ProsGood balance of CPU and graphics power; user-friendly AM4 platform is easy to use and open to upgrades
ConsIf Intel's Pentium processors were actually available for purchase, the Athlon wouldn't be as appealing
Bringing Back our 2015 Benches
We're actually going to start this off with a walk down memory lane, comparing the Athlons not only to a recent-vintage Pentium, but to a handful of Pentium and Core processors of yesteryear. Let's have a look at 3DMark to get some baseline data....
3DMark Sky Diver
To put all this data into perspective, it's helpful to know what the Athlon APUs are competing against. The Pentium G3258 was a fan-favorite, released in 2014 to mark the 20th anniversary of the Pentium. It was, and still is, the only Pentium unlocked for overclocking, and this was nearly as silly in 2014 as it is today in retrospect. Being a dual-core, two-thread processor, it's truly a vestige of an earlier age, before AMD's Ryzen brought multi-cores to the masses. It was also saddled with ultra-low-end graphics, which made it a poor choice for a low-cost video card-less gaming PC. With that said, take a look at its "Physics" score when overclocked to 4.2GHz - it's nearly as fast as the Athlon 200GE, a dual-core, four-thread processor. Hmmm... problems from the start for AMD?
While Intel's Core i3 processors have always operated in a higher price class than Athlons, the 3.7GHz Core i3-4170 and Core i3-6100 CPUs are still interesting comparisons, representing the past two generations of dual-core, four-thread processors (Haswell and Skylake). Whether Intel wants to admit it or not, the "Kaby Lake" Pentium G4620 and "Coffee Lake" Pentium Gold G5500 are actually just re-brandings of the Core i3-6100. Even the graphics chip is the same - just look at the numbers! And both are much faster than the Athlons in terms of the CPU-intensive Physics score, with the Athlon 200GE not even able to beat the circa -2015 Core i3-4170. Yes, that processor cost around $120 versus $60 for the Athlon 200GE, but it was also released four years ago.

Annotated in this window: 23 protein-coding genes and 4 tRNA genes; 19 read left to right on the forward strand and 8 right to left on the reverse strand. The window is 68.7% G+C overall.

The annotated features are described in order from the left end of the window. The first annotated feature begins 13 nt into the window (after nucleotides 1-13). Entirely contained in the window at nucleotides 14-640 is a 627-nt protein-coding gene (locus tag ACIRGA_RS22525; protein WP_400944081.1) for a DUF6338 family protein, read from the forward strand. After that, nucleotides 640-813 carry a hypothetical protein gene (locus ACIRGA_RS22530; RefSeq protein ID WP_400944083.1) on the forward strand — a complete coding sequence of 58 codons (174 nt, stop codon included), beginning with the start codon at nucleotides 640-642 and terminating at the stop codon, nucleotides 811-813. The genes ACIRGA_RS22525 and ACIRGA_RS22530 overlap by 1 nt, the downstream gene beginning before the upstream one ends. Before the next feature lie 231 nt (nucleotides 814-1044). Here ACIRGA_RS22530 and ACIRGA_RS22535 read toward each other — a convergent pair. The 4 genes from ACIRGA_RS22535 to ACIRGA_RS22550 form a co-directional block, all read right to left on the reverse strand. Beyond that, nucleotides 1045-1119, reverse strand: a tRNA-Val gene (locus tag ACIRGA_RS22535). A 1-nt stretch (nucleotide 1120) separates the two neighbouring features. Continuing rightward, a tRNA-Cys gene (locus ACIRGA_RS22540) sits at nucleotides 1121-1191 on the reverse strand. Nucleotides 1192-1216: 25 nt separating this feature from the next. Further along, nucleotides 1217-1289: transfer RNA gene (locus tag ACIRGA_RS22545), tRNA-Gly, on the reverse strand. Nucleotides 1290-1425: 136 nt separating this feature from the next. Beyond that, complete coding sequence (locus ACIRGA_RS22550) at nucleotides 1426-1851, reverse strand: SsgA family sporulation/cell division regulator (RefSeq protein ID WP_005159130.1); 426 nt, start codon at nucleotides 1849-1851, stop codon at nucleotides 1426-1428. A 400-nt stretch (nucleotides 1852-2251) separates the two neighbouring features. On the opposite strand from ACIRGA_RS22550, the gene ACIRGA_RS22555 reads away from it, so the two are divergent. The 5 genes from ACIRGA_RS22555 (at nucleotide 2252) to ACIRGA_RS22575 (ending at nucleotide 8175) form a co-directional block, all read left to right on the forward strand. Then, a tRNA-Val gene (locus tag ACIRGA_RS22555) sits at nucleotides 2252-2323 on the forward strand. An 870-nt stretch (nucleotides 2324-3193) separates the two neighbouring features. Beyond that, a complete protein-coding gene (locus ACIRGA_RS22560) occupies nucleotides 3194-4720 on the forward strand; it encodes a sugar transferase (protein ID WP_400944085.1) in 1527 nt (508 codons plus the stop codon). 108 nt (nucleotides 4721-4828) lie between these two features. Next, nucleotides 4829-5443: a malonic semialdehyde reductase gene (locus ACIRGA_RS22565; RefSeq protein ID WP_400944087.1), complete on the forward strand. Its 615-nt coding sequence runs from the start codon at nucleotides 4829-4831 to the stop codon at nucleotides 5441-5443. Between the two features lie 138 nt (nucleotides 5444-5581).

More promising for the Athlon twins in this benchmark are the graphics-intensive benchmarks, and sure enough, in the pure "Graphics" score, they come out on top, which propels them to a win in the overall score and the combined score. So yes, AMD is in a sense offering more than Intel's latest Pentiums, 15% more graphics power to be precise. But remember, Intel has offered the same amount of graphics power since the Core i3-6100 was released in the Fall of 2015, so it's not exactly a moving target. The 240GE is nearly 10% behind in terms of CPU power, so from out point of view, it's nearly a wash as to which brand delivers more value. Only a whole lot more benchmarks can determine that!
Grid AutoSport is a great example of a gaming title designed around integrated graphics. In fact, this game was part of a promotion put on by Intel at the launch of its HD onboard graphics in 2014, around the time of its Pentium G3258 release. It carried optimizations for use on such chips, but even so, really required a bit more power than the Pentium could muster. The Core i3-6100, on the other hand, performs quite admirably, and not surprisingly so does its rebranded clone, the G4620. What's a little surprising here is that the Athlons, which presumably have a minor graphics processing advantage, can't pull ahead. It's enough to have us seriously concerned that the one ace in the hole that AMD has with its Athlon may be more on paper than in reality.
On the next few pages, we're put aside our vintage processors and focus in on how the Athlons compete with the G4620, which we believe is a very good representative of the entire low-cost Intel processor lineup, offering a relatively high clockspeed and the best graphics chip Intel offers in its desktop range.